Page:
ERIC Number: ED219912
Record Type: RIE
Publication Date: 1982-Apr-16
Psychological Assessment of the Preschool Disadvantaged Child.
Lidz, Carol S.
The author describes a psychological assessment process for use with the disadvantaged preschooler which involves screening (identification), diagnostic evaluation, instruction related assessment (formative evaluation), evaluation of the results of instruction (summative evaluation), and prediction of readiness. Some generalizations which apply to preschool assessment are: (1) the necessity of using both multiple measures and multiple opportunities for observation, (2) the distinction between capacity and performance and the relevance of applying dynamic assessment strategies, (3) the attention which needs to be paid to adequate sensory functioning, and (4) the positive aspects of assessing the preschool child (such as the child's eagerness for attention). The issue of nondiscriminatory assessment and assessment of minority children is considered in terms of attempts to devise culture free measures. Among the findings relevant to preschool minority groups are that in assessing children from nonEnglish speaking groups, the language dominance within the child and the primary language of the home needs to be known; in assessing the Hispanic child, rapport should be established with the family before attempting work with the child; and in assessing the Native American child, nonverbal measures seem to be the least biases in evaluating ability to learn. It is concluded that nondiscriminatory assessment involves the use of a variety of measures and strategies with the measures suiting the issues to be assessed and with direct learning or dynamic strategies included. (SW)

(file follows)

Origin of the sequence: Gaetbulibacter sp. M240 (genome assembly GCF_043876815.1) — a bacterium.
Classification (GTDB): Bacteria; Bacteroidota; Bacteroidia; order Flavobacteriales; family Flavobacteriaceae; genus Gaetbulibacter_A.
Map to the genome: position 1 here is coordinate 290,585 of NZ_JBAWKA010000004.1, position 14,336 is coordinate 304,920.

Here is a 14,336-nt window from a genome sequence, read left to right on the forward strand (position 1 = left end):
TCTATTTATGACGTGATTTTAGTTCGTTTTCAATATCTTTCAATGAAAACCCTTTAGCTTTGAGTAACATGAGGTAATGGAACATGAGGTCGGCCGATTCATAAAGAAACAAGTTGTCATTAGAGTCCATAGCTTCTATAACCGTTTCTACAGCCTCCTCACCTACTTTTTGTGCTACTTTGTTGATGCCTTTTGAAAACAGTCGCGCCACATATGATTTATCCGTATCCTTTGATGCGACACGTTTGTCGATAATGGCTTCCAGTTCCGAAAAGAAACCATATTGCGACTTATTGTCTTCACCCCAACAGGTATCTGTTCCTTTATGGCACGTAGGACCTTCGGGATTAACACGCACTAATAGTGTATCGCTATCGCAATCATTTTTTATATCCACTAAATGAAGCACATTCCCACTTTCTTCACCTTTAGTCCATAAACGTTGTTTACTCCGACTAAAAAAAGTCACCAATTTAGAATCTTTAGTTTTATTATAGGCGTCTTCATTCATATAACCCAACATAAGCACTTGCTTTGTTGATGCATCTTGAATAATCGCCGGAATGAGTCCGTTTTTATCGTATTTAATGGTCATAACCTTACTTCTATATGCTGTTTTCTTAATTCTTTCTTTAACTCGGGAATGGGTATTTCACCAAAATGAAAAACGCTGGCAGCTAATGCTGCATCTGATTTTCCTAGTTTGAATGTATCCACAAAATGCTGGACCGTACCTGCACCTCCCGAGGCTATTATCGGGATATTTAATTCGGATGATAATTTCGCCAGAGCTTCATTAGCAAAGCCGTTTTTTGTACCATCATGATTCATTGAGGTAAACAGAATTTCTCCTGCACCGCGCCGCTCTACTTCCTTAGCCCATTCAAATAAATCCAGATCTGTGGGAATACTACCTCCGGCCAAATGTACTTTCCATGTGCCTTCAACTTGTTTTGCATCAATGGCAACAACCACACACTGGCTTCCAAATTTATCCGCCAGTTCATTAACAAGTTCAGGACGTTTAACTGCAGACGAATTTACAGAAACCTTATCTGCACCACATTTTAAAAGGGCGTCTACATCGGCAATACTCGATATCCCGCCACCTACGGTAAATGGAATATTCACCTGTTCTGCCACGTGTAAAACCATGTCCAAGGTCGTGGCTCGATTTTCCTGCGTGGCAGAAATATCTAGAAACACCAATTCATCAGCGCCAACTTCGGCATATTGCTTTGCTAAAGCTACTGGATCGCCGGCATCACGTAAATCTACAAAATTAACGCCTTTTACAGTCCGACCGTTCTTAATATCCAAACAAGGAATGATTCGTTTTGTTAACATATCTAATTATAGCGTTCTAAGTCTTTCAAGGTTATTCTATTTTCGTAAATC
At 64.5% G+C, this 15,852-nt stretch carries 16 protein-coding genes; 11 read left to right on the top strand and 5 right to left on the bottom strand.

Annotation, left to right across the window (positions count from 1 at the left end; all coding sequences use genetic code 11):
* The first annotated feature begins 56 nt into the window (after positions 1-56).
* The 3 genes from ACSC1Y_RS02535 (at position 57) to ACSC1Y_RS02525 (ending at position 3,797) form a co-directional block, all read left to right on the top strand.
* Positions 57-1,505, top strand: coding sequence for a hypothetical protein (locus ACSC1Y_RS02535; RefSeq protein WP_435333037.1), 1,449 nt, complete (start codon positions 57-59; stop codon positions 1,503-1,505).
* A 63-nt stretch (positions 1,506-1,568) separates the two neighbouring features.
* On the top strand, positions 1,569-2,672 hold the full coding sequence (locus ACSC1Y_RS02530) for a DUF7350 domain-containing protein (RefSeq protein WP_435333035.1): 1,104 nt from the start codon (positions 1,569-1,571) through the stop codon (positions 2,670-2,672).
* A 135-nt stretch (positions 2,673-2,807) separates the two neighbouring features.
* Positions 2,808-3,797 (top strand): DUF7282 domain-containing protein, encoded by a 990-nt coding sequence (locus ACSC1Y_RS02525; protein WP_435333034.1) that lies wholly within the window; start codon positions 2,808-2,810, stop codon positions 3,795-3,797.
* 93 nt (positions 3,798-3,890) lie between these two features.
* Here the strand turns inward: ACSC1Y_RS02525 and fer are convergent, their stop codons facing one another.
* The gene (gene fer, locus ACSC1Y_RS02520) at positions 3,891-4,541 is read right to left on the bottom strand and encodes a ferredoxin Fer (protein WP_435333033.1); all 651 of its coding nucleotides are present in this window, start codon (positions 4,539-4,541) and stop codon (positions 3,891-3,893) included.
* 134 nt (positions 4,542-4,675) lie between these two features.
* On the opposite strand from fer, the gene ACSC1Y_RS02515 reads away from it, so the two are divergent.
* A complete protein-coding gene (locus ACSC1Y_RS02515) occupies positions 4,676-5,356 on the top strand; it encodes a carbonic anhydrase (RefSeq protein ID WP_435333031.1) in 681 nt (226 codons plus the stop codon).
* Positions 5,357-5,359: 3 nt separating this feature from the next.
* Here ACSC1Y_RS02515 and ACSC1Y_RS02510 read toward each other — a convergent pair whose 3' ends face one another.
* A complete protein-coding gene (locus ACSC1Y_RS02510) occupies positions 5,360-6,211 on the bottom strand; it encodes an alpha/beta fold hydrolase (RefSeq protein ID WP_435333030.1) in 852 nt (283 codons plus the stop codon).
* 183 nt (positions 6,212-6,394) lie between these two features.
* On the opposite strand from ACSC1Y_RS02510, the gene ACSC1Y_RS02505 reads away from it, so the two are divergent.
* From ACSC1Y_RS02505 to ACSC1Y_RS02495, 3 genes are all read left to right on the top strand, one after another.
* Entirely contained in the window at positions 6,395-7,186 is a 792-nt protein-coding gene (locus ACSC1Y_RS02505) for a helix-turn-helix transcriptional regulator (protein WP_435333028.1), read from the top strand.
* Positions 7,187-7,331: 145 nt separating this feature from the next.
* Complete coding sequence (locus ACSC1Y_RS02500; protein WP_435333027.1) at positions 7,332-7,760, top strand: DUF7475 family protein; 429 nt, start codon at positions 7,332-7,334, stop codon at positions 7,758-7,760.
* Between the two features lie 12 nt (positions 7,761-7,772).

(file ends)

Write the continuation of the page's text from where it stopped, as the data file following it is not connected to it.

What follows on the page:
Publication Type: Information Analyses; Speeches/Meeting Papers
Education Level: N/A
Authoring Institution: N/A
Note: Paper presented at the Annual International Convention of the Council for Exceptional Children (60th, Houston, TX, April 11-16, 1982, Session F-55).